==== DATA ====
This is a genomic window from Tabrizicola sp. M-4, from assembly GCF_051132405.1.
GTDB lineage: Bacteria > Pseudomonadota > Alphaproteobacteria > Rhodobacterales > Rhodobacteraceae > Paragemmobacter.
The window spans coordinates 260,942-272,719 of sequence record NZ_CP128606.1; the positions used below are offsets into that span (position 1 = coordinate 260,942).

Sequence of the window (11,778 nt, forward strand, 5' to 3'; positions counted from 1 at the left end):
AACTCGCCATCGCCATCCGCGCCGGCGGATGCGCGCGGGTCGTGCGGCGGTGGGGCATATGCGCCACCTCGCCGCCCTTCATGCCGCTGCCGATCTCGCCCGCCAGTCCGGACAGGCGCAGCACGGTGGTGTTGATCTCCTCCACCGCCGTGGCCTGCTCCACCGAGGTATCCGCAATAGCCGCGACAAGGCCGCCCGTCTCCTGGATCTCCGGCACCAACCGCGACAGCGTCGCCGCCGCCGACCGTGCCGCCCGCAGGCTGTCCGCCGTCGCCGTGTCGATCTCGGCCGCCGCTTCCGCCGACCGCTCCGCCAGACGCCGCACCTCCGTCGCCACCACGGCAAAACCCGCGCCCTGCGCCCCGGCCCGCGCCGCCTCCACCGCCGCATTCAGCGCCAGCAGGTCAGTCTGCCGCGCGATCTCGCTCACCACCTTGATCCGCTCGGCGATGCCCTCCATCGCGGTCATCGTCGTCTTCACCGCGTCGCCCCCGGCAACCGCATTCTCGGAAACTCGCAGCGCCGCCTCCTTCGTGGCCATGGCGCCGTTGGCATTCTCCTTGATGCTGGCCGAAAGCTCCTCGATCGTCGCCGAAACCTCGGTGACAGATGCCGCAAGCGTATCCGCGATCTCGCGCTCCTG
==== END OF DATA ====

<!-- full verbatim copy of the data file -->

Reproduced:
This is a genomic window from Tabrizicola sp. M-4, from assembly GCF_051132405.1.
GTDB lineage: Bacteria > Pseudomonadota > Alphaproteobacteria > Rhodobacterales > Rhodobacteraceae > Paragemmobacter.
The window spans coordinates 260,942-272,719 of sequence record NZ_CP128606.1; the positions used below are offsets into that span (position 1 = coordinate 260,942).

Sequence of the window (11,778 nt, forward strand, 5' to 3'; positions counted from 1 at the left end):
AACTCGCCATCGCCATCCGCGCCGGCGGATGCGCGCGGGTCGTGCGGCGGTGGGGCATATGCGCCACCTCGCCGCCCTTCATGCCGCTGCCGATCTCGCCCGCCAGTCCGGACAGGCGCAGCACGGTGGTGTTGATCTCCTCCACCGCCGTGGCCTGCTCCACCGAGGTATCCGCAATAGCCGCGACAAGGCCGCCCGTCTCCTGGATCTCCGGCACCAACCGCGACAGCGTCGCCGCCGCCGACCGTGCCGCCCGCAGGCTGTCCGCCGTCGCCGTGTCGATCTCGGCCGCCGCTTCCGCCGACCGCTCCGCCAGACGCCGCACCTCCGTCGCCACCACGGCAAAACCCGCGCCCTGCGCCCCGGCCCGCGCCGCCTCCACCGCCGCATTCAGCGCCAGCAGGTCAGTCTGCCGCGCGATCTCGCTCACCACCTTGATCCGCTCGGCGATGCCCTCCATCGCGGTCATCGTCGTCTTCACCGCGTCGCCCCCGGCAACCGCATTCTCGGAAACTCGCAGCGCCGCCTCCTTCGTGGCCATGGCGCCGTTGGCATTCTCCTTGATGCTGGCCGAAAGCTCCTCGATCGTCGCCGAAACCTCGGTGACAGATGCCGCAAGCGTATCCGCGATCTCGCGCTCCTG